After moving again for a singular brief spell at JCB Hall in Tokyo Dome Arena, the tournament would then be given its most prominence upon returning to Makuhari Messe in 2010. This time, however, it would be as part of the famous Tokyo Game Expo, held since 1996 at the venue for the gaming industry. Though costly, this further solidified its importance to the country’s video game culture; one of the biggest fighting game championships, ran in conjunction with a prime congregation for staples of the video game business.
Dissenting voices about Tougeki did become more visible during the early 2010s, with some players preferring the easier way into western championships, bristling against paid access to its first streamed events, and team slot organisation errors seen in the 2011 edition. For now, though, it remained fighting game community royalty, an edifying presence for Japan’s contingent. In a testament to its sheer ubiquity, a parody series, Ura Tougeki, even began at Try Amusement Tower in Akihabara during 2010. The sendup was based around more obscure, esoteric titles like The Outfoxies and Street Fighter II: Rainbow Edition.
Sadly, the tournaments would meet an undignified end in 2012. Not without good intentions – feeling the financial brunt from declining sales of Arcadia, and with a desire to perhaps galvanise its steadily shrinking readership, Enterbrain sought to make Tougeki one component of a bigger, excessive event. The result was GAME SUMMER FESTIVAL 2012, held during August in Narita. Here, it shared space with the Ongeki ~Game Sound Impact 2012~ and Wasshoi 2012 Summer events for music and shooting games.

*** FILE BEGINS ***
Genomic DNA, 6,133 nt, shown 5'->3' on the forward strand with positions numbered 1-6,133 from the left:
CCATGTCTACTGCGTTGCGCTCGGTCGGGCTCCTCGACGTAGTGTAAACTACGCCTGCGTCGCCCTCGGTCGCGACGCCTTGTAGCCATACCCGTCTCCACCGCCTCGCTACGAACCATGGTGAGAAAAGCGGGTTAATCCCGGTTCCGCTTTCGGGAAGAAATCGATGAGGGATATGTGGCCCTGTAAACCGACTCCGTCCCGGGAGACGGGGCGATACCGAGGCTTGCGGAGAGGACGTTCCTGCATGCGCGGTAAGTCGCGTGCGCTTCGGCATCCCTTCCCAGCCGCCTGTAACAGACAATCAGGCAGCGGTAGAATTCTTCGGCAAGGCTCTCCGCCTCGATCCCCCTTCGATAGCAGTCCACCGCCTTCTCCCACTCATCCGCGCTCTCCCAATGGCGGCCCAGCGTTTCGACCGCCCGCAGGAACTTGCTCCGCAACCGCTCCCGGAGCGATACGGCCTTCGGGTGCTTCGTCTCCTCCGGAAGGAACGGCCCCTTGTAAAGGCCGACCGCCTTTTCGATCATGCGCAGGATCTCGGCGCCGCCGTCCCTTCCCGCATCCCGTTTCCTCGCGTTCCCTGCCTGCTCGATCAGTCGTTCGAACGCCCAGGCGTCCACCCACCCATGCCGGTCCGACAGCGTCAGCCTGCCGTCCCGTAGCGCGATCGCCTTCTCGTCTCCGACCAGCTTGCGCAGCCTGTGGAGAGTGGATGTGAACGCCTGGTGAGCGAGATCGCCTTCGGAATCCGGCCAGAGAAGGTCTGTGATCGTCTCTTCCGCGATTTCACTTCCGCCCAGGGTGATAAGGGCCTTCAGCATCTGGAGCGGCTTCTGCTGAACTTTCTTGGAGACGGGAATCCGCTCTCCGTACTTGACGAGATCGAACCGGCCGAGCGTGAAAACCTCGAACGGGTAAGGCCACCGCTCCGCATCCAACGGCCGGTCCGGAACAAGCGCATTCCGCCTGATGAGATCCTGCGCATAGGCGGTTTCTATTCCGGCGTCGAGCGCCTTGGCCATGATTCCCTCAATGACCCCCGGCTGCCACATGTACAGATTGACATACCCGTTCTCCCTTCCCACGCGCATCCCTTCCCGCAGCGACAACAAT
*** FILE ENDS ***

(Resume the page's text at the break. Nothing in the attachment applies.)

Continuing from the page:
Enterbrain, fostering apparent hopes of the biggest competitive arcade scenes coexisting in harmony under the summer sun, did not receive what they were expecting. With the aforementioned Narita location two hours away from Tougeki’s usual haunts in Tokyo, many baulked at the idea of travelling further, some simply choosing to not make the effort and run the risk of arriving late at all. Worse still, the venue was not even indoors. And on the day of the event, those that did turn up were inevitably met with a scorching hot scene.
The problems that came as a direct consequence of this heat were numerous: screen glare, connection breakup, hardware failures. Attempts to solve these with makeshift tarps and tents made two steps forward but one step back, with spectators then unable to see the main action. By holding the tournament outside, the organisers seemed to want some sort of an outdoor festival/concert atmosphere; unfortunately for them, fighting games did not lend themselves to an event style more suited towards rock music.
Players at the tournament did the best they could, with some fine bouts occuring nonetheless. The alternatives were to get drunk, catch beetles, or play Jenga in the park. But many denounced the poor organisation immediately – a number, perhaps wisely, took their leave early before overrunning rounds left some participants without transport and a place to stay. Some went to the lengths of sleeping rough that night in Narita. Many other flashpoints appeared too, but all could be traced back to the farcical planning of the festival.